October 22-27, 2013 at The Schuster - A heart-warming tale of loyalty and friendship, WAR HORSE tells the story of young Albert and his beloved horse, Joey. Suitable for ages 12 and up.
There's nobody who levitates nor is any woman sawed in half, but War Horse is a show of illusion. It's like magic how despite the use of very little scenery and no live animals, the stage show tells a compelling story of a boy and his horse during World War I. War Horse continues at the Schuster Center through Oct. 27.
It might sound challenging to present a show centered around a horse, Joey, which is portrayed only through puppetry, but it's expertly mastered. They don't have a single line of dialogue but the true stars of the show are the puppeteers who control Joey. Every step, gesture and movement by Joey is right in tune with realism. The only thing separating Joey from an actual horse are the humans that maneuver him and the lack of an odor. I used to think Mr. Ed was impressive, but Joey raises horses into a whole other level of performance.
We first meet Joey as a foal, when his bond with Albert (Michael Wyatt Cox) is formed. A relationship is also instantly formed between the audience and Joey as it's fascinating to witness the transformation from puppet into a live animal. It's a remarkable illusion.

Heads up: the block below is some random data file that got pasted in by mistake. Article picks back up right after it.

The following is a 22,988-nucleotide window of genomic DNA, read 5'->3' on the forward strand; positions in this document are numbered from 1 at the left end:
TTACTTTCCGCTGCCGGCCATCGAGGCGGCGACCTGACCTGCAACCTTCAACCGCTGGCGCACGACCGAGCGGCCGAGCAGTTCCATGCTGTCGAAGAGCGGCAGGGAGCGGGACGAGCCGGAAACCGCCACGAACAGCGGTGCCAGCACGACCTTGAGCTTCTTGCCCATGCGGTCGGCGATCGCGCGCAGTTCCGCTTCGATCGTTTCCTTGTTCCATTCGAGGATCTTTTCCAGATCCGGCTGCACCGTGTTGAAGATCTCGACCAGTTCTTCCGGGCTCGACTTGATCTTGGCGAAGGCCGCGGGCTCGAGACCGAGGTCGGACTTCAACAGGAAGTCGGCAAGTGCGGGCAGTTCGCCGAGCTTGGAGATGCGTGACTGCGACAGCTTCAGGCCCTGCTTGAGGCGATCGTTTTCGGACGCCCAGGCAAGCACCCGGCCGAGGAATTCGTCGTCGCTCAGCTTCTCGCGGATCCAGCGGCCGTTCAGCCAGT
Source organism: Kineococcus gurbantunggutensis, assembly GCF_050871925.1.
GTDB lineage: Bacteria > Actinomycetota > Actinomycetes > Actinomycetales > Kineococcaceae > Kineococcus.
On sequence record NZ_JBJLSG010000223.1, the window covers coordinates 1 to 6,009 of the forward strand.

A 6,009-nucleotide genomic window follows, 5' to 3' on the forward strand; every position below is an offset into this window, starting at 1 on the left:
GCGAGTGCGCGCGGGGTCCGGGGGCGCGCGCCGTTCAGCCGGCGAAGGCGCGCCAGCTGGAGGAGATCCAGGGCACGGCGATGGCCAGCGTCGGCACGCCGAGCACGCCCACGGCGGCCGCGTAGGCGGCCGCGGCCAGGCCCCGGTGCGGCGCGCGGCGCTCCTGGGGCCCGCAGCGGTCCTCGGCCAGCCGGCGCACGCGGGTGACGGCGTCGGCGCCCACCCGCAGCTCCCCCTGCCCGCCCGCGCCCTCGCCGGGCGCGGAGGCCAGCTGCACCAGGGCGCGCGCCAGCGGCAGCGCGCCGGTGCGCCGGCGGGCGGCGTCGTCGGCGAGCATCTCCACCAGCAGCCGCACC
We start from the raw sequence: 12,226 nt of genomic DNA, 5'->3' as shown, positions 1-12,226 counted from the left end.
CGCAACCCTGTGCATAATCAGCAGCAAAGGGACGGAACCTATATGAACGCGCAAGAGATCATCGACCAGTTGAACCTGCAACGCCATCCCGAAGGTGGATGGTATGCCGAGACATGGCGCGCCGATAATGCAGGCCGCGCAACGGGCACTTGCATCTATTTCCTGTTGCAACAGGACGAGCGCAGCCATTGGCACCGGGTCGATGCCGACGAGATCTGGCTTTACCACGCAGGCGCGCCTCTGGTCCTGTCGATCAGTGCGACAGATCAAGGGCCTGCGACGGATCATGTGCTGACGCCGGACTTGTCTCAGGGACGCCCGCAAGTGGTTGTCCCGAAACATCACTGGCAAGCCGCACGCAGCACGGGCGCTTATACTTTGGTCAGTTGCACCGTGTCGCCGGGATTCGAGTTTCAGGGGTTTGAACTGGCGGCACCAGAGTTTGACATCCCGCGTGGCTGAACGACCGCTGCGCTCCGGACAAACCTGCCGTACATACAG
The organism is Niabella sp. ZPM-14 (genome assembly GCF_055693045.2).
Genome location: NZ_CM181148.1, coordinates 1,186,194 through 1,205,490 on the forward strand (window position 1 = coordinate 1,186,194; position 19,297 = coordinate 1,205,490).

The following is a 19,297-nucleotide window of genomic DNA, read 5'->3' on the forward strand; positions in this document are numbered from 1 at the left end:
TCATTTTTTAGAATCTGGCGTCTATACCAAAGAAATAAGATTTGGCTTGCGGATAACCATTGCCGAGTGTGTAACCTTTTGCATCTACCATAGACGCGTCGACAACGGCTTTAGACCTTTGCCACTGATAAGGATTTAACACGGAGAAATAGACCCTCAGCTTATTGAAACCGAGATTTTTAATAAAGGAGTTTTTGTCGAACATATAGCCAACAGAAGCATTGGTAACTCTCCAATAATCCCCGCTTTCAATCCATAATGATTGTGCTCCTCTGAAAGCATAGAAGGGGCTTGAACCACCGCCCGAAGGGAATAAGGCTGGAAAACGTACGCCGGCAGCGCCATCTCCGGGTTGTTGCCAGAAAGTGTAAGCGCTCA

Almost as equally impressive about War Horse is all the places it takes you from a farmhouse to the wars battleground, putting you right into the center of the action, without any big set pieces. It's performances, music and lighting alone that sets all the scenes. A war is difficult to stage, especially with the inclusion of charging horses, but War Horse does it successfully.
In addition to Joey, the entire cast of War Horse deserves credit as part of Joey's charm comes from Cox's role as Albert. His heart is clearly tied to the horse and he pulls us along on his quest to be reunited with him. His parents, Billy (David Hurwitz) & Rose (Maria Elena Ramirez) are enjoyable in their scenes, though in totally different ways. The father is despised for his mean spirited ways, while the mother has a loving heart. As Captain Friedrich Muller (Andrew May) also shines as the main caretaker of Joey and his horse, Topthorn, during the war. Furthermore, there's a goose that steals a number of scenes.
Far from a typical musical, the characters don't randomly break out in song, but all the singing is done by one individual, (John Milosich) who acts as a type of narrator. His voice is splendid and strong enough to carry all the shows musical needs.
War Horse is a masterpiece, with a heart wrenching ending that you won't want to miss. War Horse is at the Schuster Center through Oct. 27 go to www.ticketcenterstage.com for tickets.
Mike Woody is a life long resident of Dayton, and has a passion for writing, which is good because he doesn't excel at much of anything else, except eating.
Dayton Local publishes events in the Greater Dayton region. If you have an event to promote, click here!